During those few days that the Knopfs stayed with us, Ruth came home one morning crying. She had gone by herself to play at the little square in front of the hospital, where there were always a few old men sitting on a bench or playing cards. One man had told her to lower her panties and he had touched her. Both her mother and my mother gave the poor little girl hell that she had complied with the old man’s request. After that she did not go downstairs to play by herself anymore. Later that year, the Knopfs moved to Brussels. They did not live far from us but, because of the borough boundaries, the girls went to a different school.
More important than the camera we had left behind when we fled from the Germans, my green scooter remained parked on the landing next to our apartment door. It was going to be a source of boundless joy for me. My brother and I would walk the scooter all the way to the Parc du Cinquantenaire, uphill all the way and then, standing together on the scooter, ride all the way home. My brother, standing in the back, would steer and brake by pushing his heel onto the tire. The tires had never been in good condition and soon developed a big crack. Through the crack the pink inner tubes would balloon out until it sprang a leak. My mother spent a lot of time fixing the inner tubes. Soon I knew the motions too. Finally, I was heartbroken when my scooter’s inner tubes could not be repaired anymore due to the cracked tires, until a neighbor suggested that we have the tires recapped at a much more reasonable price than that of new tires, which were next to impossible to find on the black market anyhow. My mother understood my attachment to the scooter and paid the twenty francs it took to repair the tires to last another few months.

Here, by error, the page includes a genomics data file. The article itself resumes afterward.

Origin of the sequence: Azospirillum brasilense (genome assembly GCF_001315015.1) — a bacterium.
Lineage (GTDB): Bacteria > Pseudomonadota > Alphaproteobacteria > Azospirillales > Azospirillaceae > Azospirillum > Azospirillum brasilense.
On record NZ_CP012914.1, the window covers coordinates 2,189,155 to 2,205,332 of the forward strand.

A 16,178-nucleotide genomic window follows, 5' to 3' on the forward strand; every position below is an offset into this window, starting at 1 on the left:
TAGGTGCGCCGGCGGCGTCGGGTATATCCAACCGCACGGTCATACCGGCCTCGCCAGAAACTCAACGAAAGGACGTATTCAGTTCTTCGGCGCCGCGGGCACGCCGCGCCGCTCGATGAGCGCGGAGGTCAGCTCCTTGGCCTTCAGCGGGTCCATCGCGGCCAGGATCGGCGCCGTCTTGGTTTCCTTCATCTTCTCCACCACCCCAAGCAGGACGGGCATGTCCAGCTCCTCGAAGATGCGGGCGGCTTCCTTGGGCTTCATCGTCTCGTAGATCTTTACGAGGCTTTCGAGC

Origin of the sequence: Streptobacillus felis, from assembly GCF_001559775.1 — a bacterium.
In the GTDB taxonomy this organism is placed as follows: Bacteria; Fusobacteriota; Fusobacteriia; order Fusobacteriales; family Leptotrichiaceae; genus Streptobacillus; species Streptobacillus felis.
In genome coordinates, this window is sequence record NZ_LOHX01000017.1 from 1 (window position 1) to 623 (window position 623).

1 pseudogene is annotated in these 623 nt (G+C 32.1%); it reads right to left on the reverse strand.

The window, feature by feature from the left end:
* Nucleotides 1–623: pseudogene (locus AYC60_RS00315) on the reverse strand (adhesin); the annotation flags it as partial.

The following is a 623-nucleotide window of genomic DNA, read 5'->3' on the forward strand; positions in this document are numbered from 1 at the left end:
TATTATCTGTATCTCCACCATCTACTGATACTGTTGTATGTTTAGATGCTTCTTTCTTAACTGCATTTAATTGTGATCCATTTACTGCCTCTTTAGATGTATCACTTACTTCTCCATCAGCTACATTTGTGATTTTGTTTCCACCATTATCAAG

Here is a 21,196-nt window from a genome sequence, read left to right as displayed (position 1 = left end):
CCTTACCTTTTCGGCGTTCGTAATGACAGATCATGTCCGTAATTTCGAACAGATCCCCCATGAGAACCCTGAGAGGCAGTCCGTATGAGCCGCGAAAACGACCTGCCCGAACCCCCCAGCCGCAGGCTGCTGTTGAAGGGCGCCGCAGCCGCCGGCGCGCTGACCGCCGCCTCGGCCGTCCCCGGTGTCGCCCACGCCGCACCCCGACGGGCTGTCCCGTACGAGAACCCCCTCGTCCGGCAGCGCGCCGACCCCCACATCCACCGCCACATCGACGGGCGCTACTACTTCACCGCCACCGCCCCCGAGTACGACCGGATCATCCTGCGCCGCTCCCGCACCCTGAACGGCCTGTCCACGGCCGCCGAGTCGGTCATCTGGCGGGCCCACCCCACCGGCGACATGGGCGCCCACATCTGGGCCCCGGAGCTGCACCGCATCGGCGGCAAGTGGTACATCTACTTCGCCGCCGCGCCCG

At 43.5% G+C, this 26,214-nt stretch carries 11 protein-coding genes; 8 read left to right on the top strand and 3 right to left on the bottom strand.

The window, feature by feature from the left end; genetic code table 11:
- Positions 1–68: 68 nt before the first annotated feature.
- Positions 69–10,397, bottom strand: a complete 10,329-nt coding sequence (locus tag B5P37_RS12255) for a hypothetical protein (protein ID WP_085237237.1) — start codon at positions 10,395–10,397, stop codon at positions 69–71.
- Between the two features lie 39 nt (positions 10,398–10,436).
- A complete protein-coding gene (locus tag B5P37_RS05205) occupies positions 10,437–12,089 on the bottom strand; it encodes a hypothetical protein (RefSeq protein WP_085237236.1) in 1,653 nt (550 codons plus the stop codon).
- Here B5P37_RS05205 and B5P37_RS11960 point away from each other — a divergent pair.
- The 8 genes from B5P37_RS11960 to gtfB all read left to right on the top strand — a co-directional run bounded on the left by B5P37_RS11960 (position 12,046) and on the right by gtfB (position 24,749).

One thing my brother and I had to do during the summer vacation following the Exodus was to help my mother stock up on basic foods such as sardines, oil, chocolate and sugar. There were lines everywhere. The Belgian people remembered the First World War and its food shortages. My mother, who lived in Germany during that war, also remembered especially the food shortages when she and her friend would travel to the countryside in search of food. Henry and I would stand in line for a whole hour to finally get our turn to purchase a small ration, then my brother would pull a cap out of a bag and a hat for me, and we would go to the end of the line again, in the hope that the merchant would not recognize us. To my great embarrassment, this did not always work. If we were recognized by the merchant, he would chase us, yelling, joined by the people in line. We accumulated a few ounces here and there of sardine tins or oil but never enough to last.